Planned Pooling, also known as Assigned Pooling, is a pattern written to feature certain stitches that are dyed with a specific color length in mind. This Lotus Flower Beanie by BKnitsHandmade is fast, fun and easy to both dye and knit! In today’s blog post, we’ll learn how to measure the stitch and mark off the skein so each lotus flower (star stitch) is a different color!
Dyes Used: Pro Chem and Dye Brilliant Violet, Hot Pink, Turquoise, Black Dharma Trading FL Orange, FL Yellow, Bright Aqua, Purple Pop, Spearmint Breeze Aljo Lily Rose
I mixed a liquid painting stock of .10 grams of dye per 500 ML for all colors except spearmint breeze and bright aqua at .15 grams of dye to account for their pale shade.
To start with, we need to cast on 10 stitches, knit a row, purl back, and start the Star Stitch.
Next we mark out the length of a single star stitch. It’s a K3Tog (Knit 3 Together without taking off the needle), YO, K3Tog in the same stitch. Essentially an increase – decrease – increase all while keeping the stitches on the left hand needle.
We’re gonna mark the first leg of the K3Tog and the bottom of the last leg of second K3Tog.
Now we unravel that stitch and measure the distance between the 2 points
6 inches on a size 13 needle is my gauge – but make a star yourself with your preferred gauge. This yarn would be between an 11.5 for a very loose knitter or a 15 for a tight knitter, the sweet spot is probably a 13 for this yarn.
Now we are going to take colored string and mark off every 6 inches for each color section. Let soak for a minimum of 30 minutes and wring out the extra water so it’s just damp and ready for dye.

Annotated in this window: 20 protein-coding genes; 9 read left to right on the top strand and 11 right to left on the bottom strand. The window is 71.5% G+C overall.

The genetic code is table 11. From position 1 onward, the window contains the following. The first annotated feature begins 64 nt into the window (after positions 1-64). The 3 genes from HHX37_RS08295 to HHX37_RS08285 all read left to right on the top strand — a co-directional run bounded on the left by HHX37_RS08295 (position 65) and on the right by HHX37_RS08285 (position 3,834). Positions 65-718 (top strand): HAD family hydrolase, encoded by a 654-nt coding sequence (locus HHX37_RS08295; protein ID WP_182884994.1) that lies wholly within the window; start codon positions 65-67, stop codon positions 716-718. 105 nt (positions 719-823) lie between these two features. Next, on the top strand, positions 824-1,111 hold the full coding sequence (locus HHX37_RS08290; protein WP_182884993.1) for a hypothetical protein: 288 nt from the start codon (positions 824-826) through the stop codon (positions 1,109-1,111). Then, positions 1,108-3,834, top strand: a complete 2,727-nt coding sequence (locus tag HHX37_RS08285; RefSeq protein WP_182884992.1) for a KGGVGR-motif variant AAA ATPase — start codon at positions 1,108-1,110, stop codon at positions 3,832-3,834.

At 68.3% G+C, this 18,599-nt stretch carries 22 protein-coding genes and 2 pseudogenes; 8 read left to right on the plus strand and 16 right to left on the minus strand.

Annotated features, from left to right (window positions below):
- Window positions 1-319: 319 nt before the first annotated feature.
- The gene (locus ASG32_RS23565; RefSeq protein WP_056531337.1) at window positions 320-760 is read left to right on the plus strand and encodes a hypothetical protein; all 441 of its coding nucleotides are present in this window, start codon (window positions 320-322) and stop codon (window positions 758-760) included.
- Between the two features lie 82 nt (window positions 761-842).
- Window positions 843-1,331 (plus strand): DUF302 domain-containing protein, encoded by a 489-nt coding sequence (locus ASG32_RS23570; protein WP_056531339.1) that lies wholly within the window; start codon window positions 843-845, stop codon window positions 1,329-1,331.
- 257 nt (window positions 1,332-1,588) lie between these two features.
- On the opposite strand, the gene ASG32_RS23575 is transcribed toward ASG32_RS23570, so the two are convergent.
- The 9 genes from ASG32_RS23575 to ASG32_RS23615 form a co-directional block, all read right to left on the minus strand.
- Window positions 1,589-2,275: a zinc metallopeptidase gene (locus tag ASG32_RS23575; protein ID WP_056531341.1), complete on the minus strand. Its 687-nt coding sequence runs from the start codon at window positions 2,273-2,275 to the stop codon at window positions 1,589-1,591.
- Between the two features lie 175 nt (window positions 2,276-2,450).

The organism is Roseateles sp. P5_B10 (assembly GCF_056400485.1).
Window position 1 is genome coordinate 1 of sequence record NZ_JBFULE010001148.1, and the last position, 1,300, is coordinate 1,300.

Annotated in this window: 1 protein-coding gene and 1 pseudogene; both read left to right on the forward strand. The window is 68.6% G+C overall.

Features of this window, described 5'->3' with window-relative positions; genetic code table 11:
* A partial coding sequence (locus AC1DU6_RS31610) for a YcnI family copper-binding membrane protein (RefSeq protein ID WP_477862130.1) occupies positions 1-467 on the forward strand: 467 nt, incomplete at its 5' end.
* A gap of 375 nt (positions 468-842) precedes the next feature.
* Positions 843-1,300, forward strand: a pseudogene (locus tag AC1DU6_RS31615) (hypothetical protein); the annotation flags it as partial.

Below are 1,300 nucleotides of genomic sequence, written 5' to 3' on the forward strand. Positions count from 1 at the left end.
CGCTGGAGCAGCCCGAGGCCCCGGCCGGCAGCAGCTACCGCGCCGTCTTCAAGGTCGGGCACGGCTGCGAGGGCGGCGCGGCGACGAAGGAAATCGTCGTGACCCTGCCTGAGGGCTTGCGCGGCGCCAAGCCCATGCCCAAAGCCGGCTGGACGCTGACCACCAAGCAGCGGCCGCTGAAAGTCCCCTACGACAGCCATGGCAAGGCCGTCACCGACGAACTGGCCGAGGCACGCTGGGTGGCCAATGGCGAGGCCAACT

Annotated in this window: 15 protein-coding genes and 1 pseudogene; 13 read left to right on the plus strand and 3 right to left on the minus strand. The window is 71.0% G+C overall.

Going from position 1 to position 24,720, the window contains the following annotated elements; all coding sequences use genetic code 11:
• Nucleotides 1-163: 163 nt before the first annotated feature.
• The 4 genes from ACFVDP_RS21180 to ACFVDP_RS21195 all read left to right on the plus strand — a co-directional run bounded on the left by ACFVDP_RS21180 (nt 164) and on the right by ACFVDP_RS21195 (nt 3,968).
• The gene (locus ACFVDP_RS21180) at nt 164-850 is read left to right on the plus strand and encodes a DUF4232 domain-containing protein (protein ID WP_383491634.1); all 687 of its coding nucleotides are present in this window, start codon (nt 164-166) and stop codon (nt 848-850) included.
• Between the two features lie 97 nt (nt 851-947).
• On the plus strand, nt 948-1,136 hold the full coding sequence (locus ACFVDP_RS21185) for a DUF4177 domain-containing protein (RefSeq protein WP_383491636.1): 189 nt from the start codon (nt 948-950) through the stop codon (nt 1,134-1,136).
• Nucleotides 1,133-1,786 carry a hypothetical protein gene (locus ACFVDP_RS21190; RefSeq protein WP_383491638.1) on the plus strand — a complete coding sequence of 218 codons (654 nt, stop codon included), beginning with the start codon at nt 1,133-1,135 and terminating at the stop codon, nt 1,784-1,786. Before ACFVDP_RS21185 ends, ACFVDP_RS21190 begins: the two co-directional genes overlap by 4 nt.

Let’s mix our dye stock and start painting! I use a 60 ml luer lock syringe for precision. I started at the top right with hot pink, followed by lily rose, FL orange, FL yellow, Spearmint Breeze, Bright Aqua, Turquoise, Purple Pop, and Violet. Heat set for 30 minutes in a steamer, proofing cabinet or oven.
While that’s cooking, let’s do the background grey. I used .10% DOS black for a pretty pearly neutral grey. Solita is 150 grams so the formula is:
150 grams x .10% dos = .15 grams of black dye
You can use a pre-milled grey like Dharma Silver or Pro Chem Mouse but the undertone is not as consistent or clear, sometimes it skews orange or purple. All of my greys are just tiny fractions of black. It behaves predictably with all other colors, is rarely if ever reformulated and I only need a teeny tiny fraction of dye if I’m using black vs the amount I’d have to use for milled greys. High water table is preferable here so the grey is fairly uniform and I move the fiber in the dye bath every couple minutes so there’s no dark “hot spots.”
Time to cast on our project!
Before joining the contrasting color, I line up the yarn and join it right at the edge of a color change.
That way, when we start making our star stitches, we get a different color for each cluster. If we join mid way through a color, then each leg of each flower will be a different color.
Look how cute these little clusters are! Each one a different color and swirling in rainbow order.
Because Solita is 150 grams, I had plenty left over of our rainbow contrast color to make another hat – and still have left over from that! I wanted to show you what these 6” color sections look like in plain stockinette.
There’s nothing plain about it ! It looks fabulous, and although it isn’t striping, the way it pooled gave it the appearance of stripes, which is super fun!
I hope this blog post inspired you to dig in your library of patterns for one that would work with assigned pooling! I just love doing a simple pattern with complicated yarn and getting it to look like I stranded in the colors when it’s really just cleverly dyed to mock the intarsia effect!
Until next time!